Longtime Fort Worthians have no doubt marveled at the ongoing redevelopment of the city’s south side, where once-forgotten buildings have been replaced by hotspot bars and independent, chef-driven restaurants.
Last year, that redevelopment took a turn for the east, past Hemphill Street, to a block of deserted buildings on Magnolia Avenue whose roots date back to the 1920s. First came a bar, Proper, joined shortly later by Spice, the latest Thai restaurant in the local Thanpaisarnsamut family’s chain.
New to the area, known as Magnolia May, is the recently opened 24 Plates, a stylish, energetic restaurant that specializes in shared plates. In step with other Near South Side restaurants, it is independently owned and the kitchen is manned by a young, vigorous chef.
A native of DeSoto, Beau Johnson is a Le Cordon Bleu-trained chef who worked in Arizona for seven years before he came back to North Texas, landing the executive chef gig at the Waldron Lodge in Dallas.
Initially, his menu at 24 Plates was going to be “global tapas.” He has since moved away from that concept, instead adopting a seasonal, rotating menu made up of — hence the restaurant’s name — 24 large and small plates (at least at dinner; brunch and lunch have smaller menus). Recipes belong to Johnson and owner Joel Kleven, a former chiropractor who ran a catering business for several years.
Much to the approval of local sentimentalists and preservationists, the building’s old iconic signs — for Maria’s Mexican Food and W.F. Laurence Fine Flowers — have been kept. Until a 24 Plates sign arrives, spotting the old ones is the best way to find the restaurant.
You can dine inside or out — on a spacious, landscaped patio or in a trio of small rooms attractively outfitted with furniture made from recycled pallet wood, industrial-style lighting, exposed brick walls and tall windows that practically put you on Magnolia’s sidewalk.
The best street views come in the largest dining area, in a curvy, S-shaped room. There is a price to pay for your view: a noise level that’s difficult to overcome (a problem contained to that particular room).
There was a visual component to the food as well. Dishes were carefully plated and immaculately presented, with not so much a smudge on the pearl-white plates. This much fuss will usually cost you upwards of $30 per dish, but most were under $20.
This included the excellent dry-aged pork belly ($14) from the large-plates portion of the menu. A square of pork belly was placed on one side of the plate, four corn tortillas on the other, with a cool jicama slaw and a pool of avocado crema in between; you’re supposed to make your own tacos.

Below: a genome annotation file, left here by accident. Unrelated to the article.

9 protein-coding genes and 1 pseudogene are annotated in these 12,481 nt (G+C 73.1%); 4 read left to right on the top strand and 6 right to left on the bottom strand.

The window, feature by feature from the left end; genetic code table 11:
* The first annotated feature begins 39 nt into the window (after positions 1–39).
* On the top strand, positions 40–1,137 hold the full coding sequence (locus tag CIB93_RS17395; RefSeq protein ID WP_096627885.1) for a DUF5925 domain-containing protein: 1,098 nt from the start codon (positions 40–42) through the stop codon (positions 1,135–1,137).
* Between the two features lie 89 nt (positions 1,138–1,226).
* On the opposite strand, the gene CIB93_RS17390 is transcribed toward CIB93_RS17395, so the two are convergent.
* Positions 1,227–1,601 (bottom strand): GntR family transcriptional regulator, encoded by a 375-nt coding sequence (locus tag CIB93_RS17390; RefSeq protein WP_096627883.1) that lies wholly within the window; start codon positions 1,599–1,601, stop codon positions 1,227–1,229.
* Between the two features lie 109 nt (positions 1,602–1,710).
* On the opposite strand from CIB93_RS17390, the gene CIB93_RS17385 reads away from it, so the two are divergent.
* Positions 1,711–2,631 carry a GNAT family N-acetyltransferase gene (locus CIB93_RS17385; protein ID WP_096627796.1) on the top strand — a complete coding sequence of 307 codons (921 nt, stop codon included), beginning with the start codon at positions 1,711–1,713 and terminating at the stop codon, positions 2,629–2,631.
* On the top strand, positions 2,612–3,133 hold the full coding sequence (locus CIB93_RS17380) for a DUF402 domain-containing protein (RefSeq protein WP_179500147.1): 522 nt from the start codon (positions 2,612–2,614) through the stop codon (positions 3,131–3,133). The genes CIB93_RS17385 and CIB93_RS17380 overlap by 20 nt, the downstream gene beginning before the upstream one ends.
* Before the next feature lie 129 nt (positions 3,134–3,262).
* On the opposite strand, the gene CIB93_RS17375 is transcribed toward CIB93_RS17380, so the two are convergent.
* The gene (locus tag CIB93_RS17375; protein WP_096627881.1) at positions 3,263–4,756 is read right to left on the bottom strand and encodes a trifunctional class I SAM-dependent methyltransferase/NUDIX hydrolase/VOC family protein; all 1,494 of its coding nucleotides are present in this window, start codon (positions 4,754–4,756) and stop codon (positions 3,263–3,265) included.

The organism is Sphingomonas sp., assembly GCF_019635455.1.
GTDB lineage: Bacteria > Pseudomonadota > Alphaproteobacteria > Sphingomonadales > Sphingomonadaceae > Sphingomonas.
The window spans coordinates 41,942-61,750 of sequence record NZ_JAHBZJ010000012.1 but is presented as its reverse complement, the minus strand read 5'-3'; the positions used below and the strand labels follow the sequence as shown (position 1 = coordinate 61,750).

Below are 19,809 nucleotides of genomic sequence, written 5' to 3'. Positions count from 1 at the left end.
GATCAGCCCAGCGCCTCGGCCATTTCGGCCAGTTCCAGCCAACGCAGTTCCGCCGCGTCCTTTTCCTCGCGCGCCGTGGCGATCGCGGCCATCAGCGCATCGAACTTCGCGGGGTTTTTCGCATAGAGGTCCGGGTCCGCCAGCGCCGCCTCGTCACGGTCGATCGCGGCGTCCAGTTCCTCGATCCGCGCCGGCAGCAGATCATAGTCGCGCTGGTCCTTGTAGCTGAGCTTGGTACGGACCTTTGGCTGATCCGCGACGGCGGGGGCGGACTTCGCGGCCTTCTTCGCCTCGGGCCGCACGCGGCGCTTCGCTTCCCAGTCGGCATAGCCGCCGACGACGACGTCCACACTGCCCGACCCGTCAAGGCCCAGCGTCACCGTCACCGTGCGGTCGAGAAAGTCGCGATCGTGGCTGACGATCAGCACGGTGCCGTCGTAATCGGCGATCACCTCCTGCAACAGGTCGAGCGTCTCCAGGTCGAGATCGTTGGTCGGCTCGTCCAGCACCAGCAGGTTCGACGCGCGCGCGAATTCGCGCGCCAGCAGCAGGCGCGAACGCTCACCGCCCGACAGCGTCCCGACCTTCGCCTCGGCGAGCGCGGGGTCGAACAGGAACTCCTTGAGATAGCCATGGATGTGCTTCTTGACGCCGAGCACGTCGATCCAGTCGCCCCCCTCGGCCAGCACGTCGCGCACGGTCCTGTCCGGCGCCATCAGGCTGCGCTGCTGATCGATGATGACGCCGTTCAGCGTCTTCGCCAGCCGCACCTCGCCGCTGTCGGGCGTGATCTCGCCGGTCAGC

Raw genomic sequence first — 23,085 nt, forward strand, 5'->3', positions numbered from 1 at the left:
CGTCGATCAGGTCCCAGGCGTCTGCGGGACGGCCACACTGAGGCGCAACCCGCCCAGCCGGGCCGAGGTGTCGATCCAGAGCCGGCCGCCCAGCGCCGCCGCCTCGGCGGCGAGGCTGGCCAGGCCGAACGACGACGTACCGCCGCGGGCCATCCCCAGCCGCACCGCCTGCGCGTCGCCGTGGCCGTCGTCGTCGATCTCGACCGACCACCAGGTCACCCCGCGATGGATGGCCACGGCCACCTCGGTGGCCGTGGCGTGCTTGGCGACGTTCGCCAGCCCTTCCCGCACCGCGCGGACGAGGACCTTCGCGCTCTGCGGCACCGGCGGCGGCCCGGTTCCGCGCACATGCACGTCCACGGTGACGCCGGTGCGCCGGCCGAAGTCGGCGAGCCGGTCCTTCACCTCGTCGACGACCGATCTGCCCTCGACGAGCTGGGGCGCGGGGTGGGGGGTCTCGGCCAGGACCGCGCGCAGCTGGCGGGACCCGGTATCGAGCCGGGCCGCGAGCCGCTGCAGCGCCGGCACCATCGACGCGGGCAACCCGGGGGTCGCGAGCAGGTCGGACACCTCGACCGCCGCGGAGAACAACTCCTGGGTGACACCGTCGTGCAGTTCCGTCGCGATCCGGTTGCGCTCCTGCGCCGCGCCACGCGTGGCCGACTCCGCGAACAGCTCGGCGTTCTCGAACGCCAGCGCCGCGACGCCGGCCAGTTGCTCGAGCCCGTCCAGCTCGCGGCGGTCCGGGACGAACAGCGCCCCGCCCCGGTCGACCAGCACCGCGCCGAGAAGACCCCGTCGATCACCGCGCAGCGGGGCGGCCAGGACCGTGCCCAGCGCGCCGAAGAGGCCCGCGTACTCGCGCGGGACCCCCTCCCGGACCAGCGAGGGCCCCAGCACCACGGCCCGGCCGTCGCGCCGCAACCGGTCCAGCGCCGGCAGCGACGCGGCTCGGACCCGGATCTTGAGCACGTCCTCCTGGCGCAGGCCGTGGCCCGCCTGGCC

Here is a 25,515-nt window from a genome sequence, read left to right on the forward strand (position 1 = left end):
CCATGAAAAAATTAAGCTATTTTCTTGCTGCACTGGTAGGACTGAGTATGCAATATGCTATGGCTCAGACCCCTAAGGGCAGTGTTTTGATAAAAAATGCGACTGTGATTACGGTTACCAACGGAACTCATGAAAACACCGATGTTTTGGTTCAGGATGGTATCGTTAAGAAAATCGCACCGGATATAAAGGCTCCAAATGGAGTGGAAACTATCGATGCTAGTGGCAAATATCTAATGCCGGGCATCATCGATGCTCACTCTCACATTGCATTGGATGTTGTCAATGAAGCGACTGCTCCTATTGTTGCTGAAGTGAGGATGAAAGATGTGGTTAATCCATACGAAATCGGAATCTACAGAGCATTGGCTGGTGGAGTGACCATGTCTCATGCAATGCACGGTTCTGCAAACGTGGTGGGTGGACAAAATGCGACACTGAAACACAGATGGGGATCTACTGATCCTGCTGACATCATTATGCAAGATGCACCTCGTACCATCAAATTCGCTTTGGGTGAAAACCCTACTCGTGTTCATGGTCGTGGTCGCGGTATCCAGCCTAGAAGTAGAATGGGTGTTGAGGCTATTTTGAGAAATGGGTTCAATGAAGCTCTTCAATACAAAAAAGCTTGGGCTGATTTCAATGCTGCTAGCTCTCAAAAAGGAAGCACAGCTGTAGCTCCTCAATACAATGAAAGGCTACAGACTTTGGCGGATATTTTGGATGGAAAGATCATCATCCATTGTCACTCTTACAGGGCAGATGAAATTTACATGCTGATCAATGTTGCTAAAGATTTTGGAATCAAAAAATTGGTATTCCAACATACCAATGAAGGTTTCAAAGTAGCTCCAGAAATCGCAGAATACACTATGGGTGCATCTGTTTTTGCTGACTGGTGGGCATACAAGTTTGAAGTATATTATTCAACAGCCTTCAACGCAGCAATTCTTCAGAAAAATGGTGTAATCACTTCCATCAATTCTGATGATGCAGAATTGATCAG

But the meat was so good — tender, rich and thanks to an orange achiote, slightly sweet — we ate it on its own. A small pile of pickled red onions lay on top, offering a slight bite. No real need for the avocado crema, as its mild flavor clashed with the achiote, and the store-bought corn tortillas were cold and stiff.
Other large plates consisted of scallops ($14), street tacos ($12) and sliders ($11). The latter’s a good choice if you want to inexpensively sample Akaushi, a Japanese beef with a rich, vivid flavor.
A lobster roll ($16) disappointed. We expected more than a small demi baguette roll filled with lobster-crab mix. We enjoyed some of the flavors: Two chunks of grapefruit accentuated the sweetness of the lobster, and mashed avocado added richness. But the bread, not buttered or toasted, was chewy and devoid of personality.
Trying to share this plate, too, was difficult, as the roll was too small and awkward to cut in half. It did come with very good truffle fries, thin, not greasy, flecked with spices.
Often, small plates don’t lend themselves to sharing. One that did was G-Ma’s Southern Style Popcorn ($5). Think popcorn chicken, only done with vegetables — bite-size portions of zucchini, fried potatoes, squash and okra, coated in a light, spicy batter. During our visit, we longed for a sauce to temper the black pepper and cayenne seasoning. The restaurant has since added a chipotle aioli dipping sauce to do just that.
Salmon crostini ($9) was also good and easy to split. Three planks of long, toasted baguette slices came topped with shredded smoked salmon and a layer of mild cream cheese. This amount of smoked salmon could have been overwhelming, but its potency was softened, and sweetened, by drizzles of honey.
Less impressive was the flash-roasted broccoli ($5), which, decorated with tiny cubes of pepperoni and spicy panko crumbs, was overly salty, and the bacon-wrapped dates stuffed with feta cheese ($3 for 2), in which a collection of strong flavors simply didn’t work well together.
The restaurant also serves a handful of salads. We found much to love about the jicama salad ($7): tiny chunks of supremed orange, nice and juicy; generous slices of fresh avocado, free from any brown blemishes; and good-size chunks of grape tomatoes. A housemade cilantro dressing was light and zesty.
We also loved the peaches and cream dessert ($8). Attractively presented in a martini glass, it featured layers of sliced and poached Parker County peaches, housemade whipped cream and, on top, ginger-snap granola. We tasted a hint of whiskey, too. Our server said a G-rated version for kiddos is also available.
With several compelling dishes, a comfortable yet upbeat atmosphere and a long list of specialty drinks, 24 Plates fits snugly into the Near Southside’s eclectic restaurant scene.